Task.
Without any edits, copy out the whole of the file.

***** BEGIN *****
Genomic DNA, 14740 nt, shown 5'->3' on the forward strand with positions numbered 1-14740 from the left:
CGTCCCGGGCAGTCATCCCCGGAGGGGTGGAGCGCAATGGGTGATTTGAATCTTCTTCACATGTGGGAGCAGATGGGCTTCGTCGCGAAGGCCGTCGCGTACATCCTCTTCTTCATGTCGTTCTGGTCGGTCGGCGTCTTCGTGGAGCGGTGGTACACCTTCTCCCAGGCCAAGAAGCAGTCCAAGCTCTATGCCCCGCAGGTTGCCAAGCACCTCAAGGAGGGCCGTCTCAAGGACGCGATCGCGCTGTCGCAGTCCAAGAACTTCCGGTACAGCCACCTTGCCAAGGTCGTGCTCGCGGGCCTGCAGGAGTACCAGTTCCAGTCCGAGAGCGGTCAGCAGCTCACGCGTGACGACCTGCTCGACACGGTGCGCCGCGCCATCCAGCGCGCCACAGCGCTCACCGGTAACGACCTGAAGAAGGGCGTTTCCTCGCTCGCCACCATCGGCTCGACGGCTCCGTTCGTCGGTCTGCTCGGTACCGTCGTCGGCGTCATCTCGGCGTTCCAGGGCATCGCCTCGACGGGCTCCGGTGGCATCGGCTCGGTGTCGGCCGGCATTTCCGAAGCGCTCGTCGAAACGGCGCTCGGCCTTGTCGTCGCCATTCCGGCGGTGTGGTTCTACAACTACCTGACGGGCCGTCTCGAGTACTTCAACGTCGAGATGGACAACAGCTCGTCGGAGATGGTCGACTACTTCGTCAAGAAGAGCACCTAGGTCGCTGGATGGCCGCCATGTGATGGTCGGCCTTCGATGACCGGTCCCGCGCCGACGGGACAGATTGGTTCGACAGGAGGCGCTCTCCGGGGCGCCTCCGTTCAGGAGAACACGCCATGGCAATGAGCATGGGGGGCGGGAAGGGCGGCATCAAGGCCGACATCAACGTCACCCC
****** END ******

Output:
Genomic DNA, 14740 nt, shown 5'->3' on the forward strand with positions numbered 1-14740 from the left:
CGTCCCGGGCAGTCATCCCCGGAGGGGTGGAGCGCAATGGGTGATTTGAATCTTCTTCACATGTGGGAGCAGATGGGCTTCGTCGCGAAGGCCGTCGCGTACATCCTCTTCTTCATGTCGTTCTGGTCGGTCGGCGTCTTCGTGGAGCGGTGGTACACCTTCTCCCAGGCCAAGAAGCAGTCCAAGCTCTATGCCCCGCAGGTTGCCAAGCACCTCAAGGAGGGCCGTCTCAAGGACGCGATCGCGCTGTCGCAGTCCAAGAACTTCCGGTACAGCCACCTTGCCAAGGTCGTGCTCGCGGGCCTGCAGGAGTACCAGTTCCAGTCCGAGAGCGGTCAGCAGCTCACGCGTGACGACCTGCTCGACACGGTGCGCCGCGCCATCCAGCGCGCCACAGCGCTCACCGGTAACGACCTGAAGAAGGGCGTTTCCTCGCTCGCCACCATCGGCTCGACGGCTCCGTTCGTCGGTCTGCTCGGTACCGTCGTCGGCGTCATCTCGGCGTTCCAGGGCATCGCCTCGACGGGCTCCGGTGGCATCGGCTCGGTGTCGGCCGGCATTTCCGAAGCGCTCGTCGAAACGGCGCTCGGCCTTGTCGTCGCCATTCCGGCGGTGTGGTTCTACAACTACCTGACGGGCCGTCTCGAGTACTTCAACGTCGAGATGGACAACAGCTCGTCGGAGATGGTCGACTACTTCGTCAAGAAGAGCACCTAGGTCGCTGGATGGCCGCCATGTGATGGTCGGCCTTCGATGACCGGTCCCGCGCCGACGGGACAGATTGGTTCGACAGGAGGCGCTCTCCGGGGCGCCTCCGTTCAGGAGAACACGCCATGGCAATGAGCATGGGGGGCGGGAAGGGCGGCATCAAGGCCGACATCAACGTCACCCC